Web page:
DRHOOK- Fatties: Help kids exercise to avoid diabetes

the handsome doctor John Hong of Charlottesville

"I walked five miles to school when I was your age." 

Ha! Do you really believe your elders when they tell you that story? When I was in sixth grade, my dad took me back to his small village in South Korea, and I witnessed that he did indeed walk five miles to school and back. Open mouth, Insert Humble Pie. I thought walking 0.25 miles to my bus stop in Ohio was long. The bus stopped only three places in our neighborhood. I was lucky not to live on the third street because there was a big hill.

 Today, the school bus seems to stop seven times on the same street, almost every 50 feet. The bus starts braking just after it starts accelerating. So I was glad to hear some parents are doing "Walking School Bus Project" in which parents walk the kids to school. 

 Are out-of-shape kids getting fatter and developing diabetes?

 It seems we have become the Jetsons: we don't move except to push a button. The iRobot Roomba has become our Rosie to vacuum floors. Kids don't play football or basketball outside; they play their video games in their rooms. Pretty soon, kids will use Segways to play soccer.

 Type II Diabetes is related to excessive weight, especially with increased fat in the abdomen. Type II Diabetes is due to the body's resistance to insulin, the hormone that decreases blood sugar and is vital in body metabolism. 

In the past, Type II Diabetes was called "Adult Onset Diabetes," but it isn't anymore because it's now occurring and increasing in children and adolescents. In fact, one study shows that with the current trends in childhood/adolescent obesity, 40-50 percent of babies born after the year 2000 will develop Type II Diabetes in their lifetimes. "Holy Sugar Cane, Batman!"

 It just isn't in the USA where diabetes is on the rise in kids: Japan, Thailand, Argentina all report increased body weight and Type II Diabetes. In 1994, Cincinnati reported Type II Diabetes increased by 10 times.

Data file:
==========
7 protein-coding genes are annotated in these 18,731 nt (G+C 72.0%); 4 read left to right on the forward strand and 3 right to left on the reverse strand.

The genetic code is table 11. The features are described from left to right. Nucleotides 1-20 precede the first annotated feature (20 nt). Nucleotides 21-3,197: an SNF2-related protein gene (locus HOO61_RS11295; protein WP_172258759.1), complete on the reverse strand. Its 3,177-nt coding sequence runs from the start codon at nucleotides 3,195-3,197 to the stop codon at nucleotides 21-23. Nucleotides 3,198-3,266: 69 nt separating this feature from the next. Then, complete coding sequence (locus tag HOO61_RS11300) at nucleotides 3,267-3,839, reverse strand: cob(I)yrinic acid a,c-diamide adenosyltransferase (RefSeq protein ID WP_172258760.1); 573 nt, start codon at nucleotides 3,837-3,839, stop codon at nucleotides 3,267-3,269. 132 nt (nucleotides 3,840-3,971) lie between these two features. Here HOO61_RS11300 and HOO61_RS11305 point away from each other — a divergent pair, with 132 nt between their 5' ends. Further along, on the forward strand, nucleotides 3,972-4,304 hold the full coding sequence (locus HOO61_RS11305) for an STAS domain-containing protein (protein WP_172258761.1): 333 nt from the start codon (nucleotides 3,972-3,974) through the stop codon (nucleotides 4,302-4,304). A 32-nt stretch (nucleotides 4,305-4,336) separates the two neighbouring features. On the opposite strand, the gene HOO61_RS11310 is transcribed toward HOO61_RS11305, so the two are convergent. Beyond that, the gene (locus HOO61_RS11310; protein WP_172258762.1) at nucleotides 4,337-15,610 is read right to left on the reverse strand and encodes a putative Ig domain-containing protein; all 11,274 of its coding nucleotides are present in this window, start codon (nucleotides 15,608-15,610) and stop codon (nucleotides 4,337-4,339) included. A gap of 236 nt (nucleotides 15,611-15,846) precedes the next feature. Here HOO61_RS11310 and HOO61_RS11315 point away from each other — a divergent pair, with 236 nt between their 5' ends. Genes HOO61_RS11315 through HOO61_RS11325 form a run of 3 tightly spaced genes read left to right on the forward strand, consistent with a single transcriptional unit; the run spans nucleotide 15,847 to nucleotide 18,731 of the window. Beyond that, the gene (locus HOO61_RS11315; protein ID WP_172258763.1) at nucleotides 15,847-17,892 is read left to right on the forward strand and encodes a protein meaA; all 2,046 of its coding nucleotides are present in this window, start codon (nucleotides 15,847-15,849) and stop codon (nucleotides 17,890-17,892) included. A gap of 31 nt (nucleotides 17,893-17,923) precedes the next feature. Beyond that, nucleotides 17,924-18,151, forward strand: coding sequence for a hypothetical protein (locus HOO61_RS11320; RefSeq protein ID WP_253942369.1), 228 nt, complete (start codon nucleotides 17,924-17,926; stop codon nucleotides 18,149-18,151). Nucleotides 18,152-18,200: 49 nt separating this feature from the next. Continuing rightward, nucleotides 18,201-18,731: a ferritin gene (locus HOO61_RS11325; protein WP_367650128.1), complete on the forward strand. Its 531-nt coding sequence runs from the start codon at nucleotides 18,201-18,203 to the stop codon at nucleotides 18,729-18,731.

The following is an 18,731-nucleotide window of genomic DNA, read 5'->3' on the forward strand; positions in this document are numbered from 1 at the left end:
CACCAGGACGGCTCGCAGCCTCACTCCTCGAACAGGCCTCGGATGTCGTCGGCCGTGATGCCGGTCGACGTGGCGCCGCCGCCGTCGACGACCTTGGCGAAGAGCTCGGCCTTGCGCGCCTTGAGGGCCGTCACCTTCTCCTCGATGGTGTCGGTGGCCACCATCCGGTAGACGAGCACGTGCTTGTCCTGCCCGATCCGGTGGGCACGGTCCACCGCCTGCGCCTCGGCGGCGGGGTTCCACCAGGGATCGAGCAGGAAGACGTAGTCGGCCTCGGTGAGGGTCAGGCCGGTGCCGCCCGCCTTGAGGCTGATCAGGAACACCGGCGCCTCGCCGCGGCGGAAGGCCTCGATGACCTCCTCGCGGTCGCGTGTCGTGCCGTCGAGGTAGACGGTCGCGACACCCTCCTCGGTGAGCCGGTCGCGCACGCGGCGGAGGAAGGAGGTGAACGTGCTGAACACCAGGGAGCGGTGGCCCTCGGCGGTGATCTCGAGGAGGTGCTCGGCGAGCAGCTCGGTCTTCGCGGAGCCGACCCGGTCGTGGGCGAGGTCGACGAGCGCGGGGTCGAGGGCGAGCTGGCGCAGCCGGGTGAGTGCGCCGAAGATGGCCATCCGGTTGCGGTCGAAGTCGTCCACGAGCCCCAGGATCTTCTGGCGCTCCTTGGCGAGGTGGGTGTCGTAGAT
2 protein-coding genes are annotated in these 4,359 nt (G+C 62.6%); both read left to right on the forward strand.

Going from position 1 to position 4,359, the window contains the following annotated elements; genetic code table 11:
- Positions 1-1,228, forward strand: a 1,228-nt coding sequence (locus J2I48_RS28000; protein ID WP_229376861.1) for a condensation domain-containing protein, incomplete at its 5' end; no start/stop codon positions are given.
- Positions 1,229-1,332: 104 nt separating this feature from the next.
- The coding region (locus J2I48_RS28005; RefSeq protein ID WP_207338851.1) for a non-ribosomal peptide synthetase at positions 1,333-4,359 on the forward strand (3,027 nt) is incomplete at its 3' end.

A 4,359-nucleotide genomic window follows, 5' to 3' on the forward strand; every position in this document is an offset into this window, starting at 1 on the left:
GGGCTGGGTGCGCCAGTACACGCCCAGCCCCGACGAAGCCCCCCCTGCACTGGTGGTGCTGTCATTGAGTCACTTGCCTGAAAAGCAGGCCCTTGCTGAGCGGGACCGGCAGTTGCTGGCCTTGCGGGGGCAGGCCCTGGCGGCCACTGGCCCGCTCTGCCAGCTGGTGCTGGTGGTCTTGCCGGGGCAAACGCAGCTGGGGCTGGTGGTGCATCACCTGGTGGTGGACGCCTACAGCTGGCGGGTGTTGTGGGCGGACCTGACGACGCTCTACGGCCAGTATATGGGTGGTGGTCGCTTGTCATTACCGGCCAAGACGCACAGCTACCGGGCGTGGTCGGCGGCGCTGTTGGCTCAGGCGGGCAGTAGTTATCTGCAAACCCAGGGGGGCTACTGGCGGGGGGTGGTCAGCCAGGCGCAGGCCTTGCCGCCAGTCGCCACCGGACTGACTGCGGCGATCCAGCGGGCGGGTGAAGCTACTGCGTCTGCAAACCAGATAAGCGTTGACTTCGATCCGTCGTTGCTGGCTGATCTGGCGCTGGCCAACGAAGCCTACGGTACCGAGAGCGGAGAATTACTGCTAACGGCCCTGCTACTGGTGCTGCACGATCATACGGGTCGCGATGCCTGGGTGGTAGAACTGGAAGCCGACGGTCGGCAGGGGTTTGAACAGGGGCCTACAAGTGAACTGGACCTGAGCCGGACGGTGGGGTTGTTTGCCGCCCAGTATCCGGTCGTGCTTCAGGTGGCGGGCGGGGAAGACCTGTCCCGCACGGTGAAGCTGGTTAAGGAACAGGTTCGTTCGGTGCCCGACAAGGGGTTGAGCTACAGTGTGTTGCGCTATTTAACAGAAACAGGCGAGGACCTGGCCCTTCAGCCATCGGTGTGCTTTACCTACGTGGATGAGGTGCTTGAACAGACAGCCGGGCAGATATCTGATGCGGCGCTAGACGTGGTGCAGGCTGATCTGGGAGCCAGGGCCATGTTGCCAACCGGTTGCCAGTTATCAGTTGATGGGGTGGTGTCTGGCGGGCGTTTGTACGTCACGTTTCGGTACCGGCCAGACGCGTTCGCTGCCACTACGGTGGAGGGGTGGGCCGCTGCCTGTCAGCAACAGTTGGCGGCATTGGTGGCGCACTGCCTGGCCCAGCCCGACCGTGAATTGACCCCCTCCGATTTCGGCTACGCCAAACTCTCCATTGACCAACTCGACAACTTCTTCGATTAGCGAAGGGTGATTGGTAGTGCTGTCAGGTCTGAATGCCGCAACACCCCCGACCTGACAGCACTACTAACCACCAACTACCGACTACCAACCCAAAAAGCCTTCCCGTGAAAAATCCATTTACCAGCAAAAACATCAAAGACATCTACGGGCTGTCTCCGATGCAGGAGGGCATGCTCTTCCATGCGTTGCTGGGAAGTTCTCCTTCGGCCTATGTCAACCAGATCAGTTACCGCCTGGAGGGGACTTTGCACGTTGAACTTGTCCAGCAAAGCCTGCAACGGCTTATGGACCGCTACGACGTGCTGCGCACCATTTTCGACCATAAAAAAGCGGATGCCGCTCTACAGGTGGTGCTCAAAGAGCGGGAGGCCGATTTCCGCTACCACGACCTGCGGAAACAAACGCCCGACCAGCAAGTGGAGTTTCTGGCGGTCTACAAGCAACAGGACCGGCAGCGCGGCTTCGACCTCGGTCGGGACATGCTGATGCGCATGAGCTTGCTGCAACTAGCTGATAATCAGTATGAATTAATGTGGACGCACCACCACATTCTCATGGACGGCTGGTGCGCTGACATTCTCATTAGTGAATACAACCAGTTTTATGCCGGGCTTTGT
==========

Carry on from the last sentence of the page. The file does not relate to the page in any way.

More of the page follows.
There are ethnic differences in those at risk for diabetes. Native Americans have the highest risk, followed by Asian Americans, Hispanics, and African Americans. Studies have shown a western diet in Japanese Americans has led to increased heart disease compared to those back in Japan, though the diet has also become more western in certain parts of Japan. (I wonder if they have a McSushi?)

 A mother or father with Type II Diabetes is a big risk factor in kids' development of the disease. Forty to eighty percent of kids with Type II Diabetes have at least one parent who has it. Part of the problem might be the apple doesn't fall far from the tree: bad eating habits and lack of exercise. Genes are another reason, as seen in identical twins. 

 Insulin resistance and obesity might develop more readily during pregnancy if the mother has gestational diabetes. On the flip side, prenatal malnutrition can increase the risk of Type II Diabetes for the kids. 

 Symptoms of Type II Diabetes aren't usually that apparent. Excessive urination, thirst, and waking up many times to urinate can spell diabetes. Screening for Type II Diabetes would cost about $10,000 per kid for every identified case, so screening isn't recommended unless there are risk factors.

 I'm lucky my parents taught me to stay physically active because I do have risk factors for diabetes. I'm thankful never to have had Type II Diabetes as a child (because I'm sweet enough as is– hmm. Let me think about that.). 

If we want healthy Americans, we need to help the children start off on the right foot. There's no way to sugar coat this major problem America is facing.


Dr. Hook cracks a joke or two, but he's a renowned physician with a local practice and an interesting website, drjohnhong.com. Email him with your questions.